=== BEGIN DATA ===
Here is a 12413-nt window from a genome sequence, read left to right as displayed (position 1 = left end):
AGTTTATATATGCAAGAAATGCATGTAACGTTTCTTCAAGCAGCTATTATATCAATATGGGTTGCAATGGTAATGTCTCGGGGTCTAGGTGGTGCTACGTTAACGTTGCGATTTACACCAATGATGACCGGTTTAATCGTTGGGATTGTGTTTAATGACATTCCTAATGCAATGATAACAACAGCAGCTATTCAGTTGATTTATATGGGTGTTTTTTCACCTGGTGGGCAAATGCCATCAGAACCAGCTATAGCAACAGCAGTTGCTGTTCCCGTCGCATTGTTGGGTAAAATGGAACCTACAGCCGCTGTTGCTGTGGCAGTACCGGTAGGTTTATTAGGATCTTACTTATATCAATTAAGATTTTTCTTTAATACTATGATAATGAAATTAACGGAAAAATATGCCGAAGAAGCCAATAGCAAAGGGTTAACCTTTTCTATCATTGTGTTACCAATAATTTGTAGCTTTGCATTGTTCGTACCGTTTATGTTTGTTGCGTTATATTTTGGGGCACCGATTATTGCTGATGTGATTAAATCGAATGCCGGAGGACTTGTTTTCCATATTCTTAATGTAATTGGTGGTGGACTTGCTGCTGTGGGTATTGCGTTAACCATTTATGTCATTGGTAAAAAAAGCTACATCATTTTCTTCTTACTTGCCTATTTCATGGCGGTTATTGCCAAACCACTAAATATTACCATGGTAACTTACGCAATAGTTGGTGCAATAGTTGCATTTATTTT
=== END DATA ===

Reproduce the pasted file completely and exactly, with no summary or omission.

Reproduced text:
Here is a 12413-nt window from a genome sequence, read left to right as displayed (position 1 = left end):
AGTTTATATATGCAAGAAATGCATGTAACGTTTCTTCAAGCAGCTATTATATCAATATGGGTTGCAATGGTAATGTCTCGGGGTCTAGGTGGTGCTACGTTAACGTTGCGATTTACACCAATGATGACCGGTTTAATCGTTGGGATTGTGTTTAATGACATTCCTAATGCAATGATAACAACAGCAGCTATTCAGTTGATTTATATGGGTGTTTTTTCACCTGGTGGGCAAATGCCATCAGAACCAGCTATAGCAACAGCAGTTGCTGTTCCCGTCGCATTGTTGGGTAAAATGGAACCTACAGCCGCTGTTGCTGTGGCAGTACCGGTAGGTTTATTAGGATCTTACTTATATCAATTAAGATTTTTCTTTAATACTATGATAATGAAATTAACGGAAAAATATGCCGAAGAAGCCAATAGCAAAGGGTTAACCTTTTCTATCATTGTGTTACCAATAATTTGTAGCTTTGCATTGTTCGTACCGTTTATGTTTGTTGCGTTATATTTTGGGGCACCGATTATTGCTGATGTGATTAAATCGAATGCCGGAGGACTTGTTTTCCATATTCTTAATGTAATTGGTGGTGGACTTGCTGCTGTGGGTATTGCGTTAACCATTTATGTCATTGGTAAAAAAAGCTACATCATTTTCTTCTTACTTGCCTATTTCATGGCGGTTATTGCCAAACCACTAAATATTACCATGGTAACTTACGCAATAGTTGGTGCAATAGTTGCATTTATTTT